More than just your typical ad blocker
The primary goal of uBlock Origin is to provide people with protection against the ever-increasing invasion of privacy online. It is a free and open-source ad blocker and content filtering add-on for several web browsers.
The developers call it a “wide-spectrum content blocker” rather than simply an ad blocker, and for a good reason. uBlock Origin is one of the most advanced and versatile options for increasing your privacy online with minimal cost to your CPU or memory usage.
uBO is open-source with contributions from various developers on GitHub. Generally speaking, the open-source uBO is transparent and more trustworthy than some of its closed-source competitor apps that often sell user data to third-party companies for a profit.
There are three modes available with uBO: easy mode, medium mode, and hard mode.
In easy mode, settings are left on default with a few available options to enable some extra privacy and security settings via the dashboard.
Medium mode is for advanced users and requires in-depth knowledge of the add-on, enabling users to manually decide what content is filtered and what is allowed. This is the recommended mode for privacy-savvy users.
Hard mode is like medium mode on steroids and is likely to cause more website breaks for a final small gain in security.
uBO is available on the Google Chrome web store, on Chromium, Microsoft Edge, Opera, and as a Mozilla Firefox add-on (including the Android and iOS versions). Unfortunately, it’s no longer available for Apple’s Safari.
Note: When installing uBO, make sure that the add-on is uBlock Origin. There are several add-ons pretending to be uBO, including ublock.org and uBlock (without the Origin). These scam versions steal user data for profit.
uBO provides two powerful tools to allow users to perform “cosmetic filtering.” These tools are the Element Zapper and the Element Picker. Both tools allow you to pick and choose which website elements to remove from a website, but the Zapper is temporary while the Picker is permanent.
To use the Zapper, click the uBO icon.
Then, select the lightning bolt.
Specific elements should now highlight as you hover over them. Simply click on the element to remove it.
To use the Element Picker, click the uBO icon and click the color dropper.
Click the element you want to remove, then click Create.
To view these filters, open the uBO dashboard by selecting the cog icon.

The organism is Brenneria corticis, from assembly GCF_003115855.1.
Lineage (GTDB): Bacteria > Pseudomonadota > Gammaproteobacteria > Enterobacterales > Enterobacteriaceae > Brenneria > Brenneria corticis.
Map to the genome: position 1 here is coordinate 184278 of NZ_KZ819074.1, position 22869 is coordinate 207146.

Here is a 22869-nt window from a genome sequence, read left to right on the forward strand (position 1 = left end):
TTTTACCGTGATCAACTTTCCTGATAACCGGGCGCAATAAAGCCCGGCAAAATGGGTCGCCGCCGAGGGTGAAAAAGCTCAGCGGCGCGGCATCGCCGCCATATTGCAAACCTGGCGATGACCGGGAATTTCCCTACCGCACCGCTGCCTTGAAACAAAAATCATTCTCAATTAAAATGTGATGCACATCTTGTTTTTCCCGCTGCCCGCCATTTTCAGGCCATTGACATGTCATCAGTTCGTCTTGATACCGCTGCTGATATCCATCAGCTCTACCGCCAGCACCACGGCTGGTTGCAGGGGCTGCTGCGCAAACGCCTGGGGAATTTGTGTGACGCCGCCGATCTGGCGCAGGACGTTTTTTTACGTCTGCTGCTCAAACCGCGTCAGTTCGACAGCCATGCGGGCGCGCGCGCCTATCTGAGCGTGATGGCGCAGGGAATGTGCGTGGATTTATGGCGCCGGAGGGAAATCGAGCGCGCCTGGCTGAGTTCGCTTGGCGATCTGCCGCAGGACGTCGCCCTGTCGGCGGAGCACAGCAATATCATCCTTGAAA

Next, select the My filters tab.
Here, you can easily delete your added filters by deleting the line and selecting Apply changes.
If uBO breaks a website you need to access, you can selectively allow content on websites or individual web pages. To do so:
- Select the uBO icon at the top-right of the window.
- Click the blue power button to disable uBO on a website or shift + click the blue power button to disable it for an individual page.
This allows you to whitelist particular pages you don’t need uBO to be active on.
uBO comes with several built-in and third-party filter lists. These can be enabled or disabled at will to increase your privacy online.
The uBO devs recommend enabling:
- All uBlock Origin filters
- Peter Lowe’s Ad Server list
- Online Malicious URL Blocklist
To ensure these are enabled, open the uBO dashboard and select the Filter lists tab.
It’s possible to add custom filters, but keep in mind that some of these may be low quality and cause more website breakage for a tiny gain in privacy.
uBO has several advanced settings that any user can enable. These settings can increase the effectiveness or scope of uBO’s functionality. However, it’s essential to fully understand the advanced user features before altering them, as it’s easy to break the add-on, and the wrong set-up can result in you being less protected than you would be with default settings.
To enable advanced settings:
- Open the uBO dashboard.
- Under the Settings tab, check the box next to where it says I am an advanced user.
uBO uses two types of filtering – static filtering and dynamic filtering. Static filtering is the default and filters website content based on the filter lists mentioned above.
Dynamic filtering allows users to add rules that override static filtering, giving added control over the kind of content that you can block or allow. This can be toggled by clicking the uBO icon and selecting the Less and More buttons.